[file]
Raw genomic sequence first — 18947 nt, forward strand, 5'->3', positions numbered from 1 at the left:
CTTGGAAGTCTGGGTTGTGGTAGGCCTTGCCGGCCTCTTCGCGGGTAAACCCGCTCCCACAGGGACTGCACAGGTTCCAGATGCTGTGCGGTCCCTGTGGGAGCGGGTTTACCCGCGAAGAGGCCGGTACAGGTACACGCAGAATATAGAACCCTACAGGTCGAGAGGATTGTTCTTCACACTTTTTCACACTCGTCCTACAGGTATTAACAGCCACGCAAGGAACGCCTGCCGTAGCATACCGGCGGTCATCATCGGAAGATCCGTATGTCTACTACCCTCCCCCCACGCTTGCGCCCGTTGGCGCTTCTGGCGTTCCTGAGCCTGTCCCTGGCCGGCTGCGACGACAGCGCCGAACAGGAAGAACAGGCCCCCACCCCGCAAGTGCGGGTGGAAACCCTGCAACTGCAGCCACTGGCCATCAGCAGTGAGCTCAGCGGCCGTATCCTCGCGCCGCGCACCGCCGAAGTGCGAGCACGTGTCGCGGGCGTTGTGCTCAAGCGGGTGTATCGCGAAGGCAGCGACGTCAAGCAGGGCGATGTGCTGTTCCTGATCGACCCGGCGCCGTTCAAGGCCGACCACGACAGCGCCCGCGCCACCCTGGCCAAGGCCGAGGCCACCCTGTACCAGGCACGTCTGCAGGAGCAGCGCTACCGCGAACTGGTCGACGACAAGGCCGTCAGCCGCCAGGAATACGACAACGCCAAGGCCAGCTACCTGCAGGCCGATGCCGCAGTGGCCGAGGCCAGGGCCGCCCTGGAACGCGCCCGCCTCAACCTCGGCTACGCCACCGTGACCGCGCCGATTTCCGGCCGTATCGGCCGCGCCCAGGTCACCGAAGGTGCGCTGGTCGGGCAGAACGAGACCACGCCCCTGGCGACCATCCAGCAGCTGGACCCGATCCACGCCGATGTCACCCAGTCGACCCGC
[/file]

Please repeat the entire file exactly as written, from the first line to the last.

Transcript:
Raw genomic sequence first — 18947 nt, forward strand, 5'->3', positions numbered from 1 at the left:
CTTGGAAGTCTGGGTTGTGGTAGGCCTTGCCGGCCTCTTCGCGGGTAAACCCGCTCCCACAGGGACTGCACAGGTTCCAGATGCTGTGCGGTCCCTGTGGGAGCGGGTTTACCCGCGAAGAGGCCGGTACAGGTACACGCAGAATATAGAACCCTACAGGTCGAGAGGATTGTTCTTCACACTTTTTCACACTCGTCCTACAGGTATTAACAGCCACGCAAGGAACGCCTGCCGTAGCATACCGGCGGTCATCATCGGAAGATCCGTATGTCTACTACCCTCCCCCCACGCTTGCGCCCGTTGGCGCTTCTGGCGTTCCTGAGCCTGTCCCTGGCCGGCTGCGACGACAGCGCCGAACAGGAAGAACAGGCCCCCACCCCGCAAGTGCGGGTGGAAACCCTGCAACTGCAGCCACTGGCCATCAGCAGTGAGCTCAGCGGCCGTATCCTCGCGCCGCGCACCGCCGAAGTGCGAGCACGTGTCGCGGGCGTTGTGCTCAAGCGGGTGTATCGCGAAGGCAGCGACGTCAAGCAGGGCGATGTGCTGTTCCTGATCGACCCGGCGCCGTTCAAGGCCGACCACGACAGCGCCCGCGCCACCCTGGCCAAGGCCGAGGCCACCCTGTACCAGGCACGTCTGCAGGAGCAGCGCTACCGCGAACTGGTCGACGACAAGGCCGTCAGCCGCCAGGAATACGACAACGCCAAGGCCAGCTACCTGCAGGCCGATGCCGCAGTGGCCGAGGCCAGGGCCGCCCTGGAACGCGCCCGCCTCAACCTCGGCTACGCCACCGTGACCGCGCCGATTTCCGGCCGTATCGGCCGCGCCCAGGTCACCGAAGGTGCGCTGGTCGGGCAGAACGAGACCACGCCCCTGGCGACCATCCAGCAGCTGGACCCGATCCACGCCGATGTCACCCAGTCGACCCGC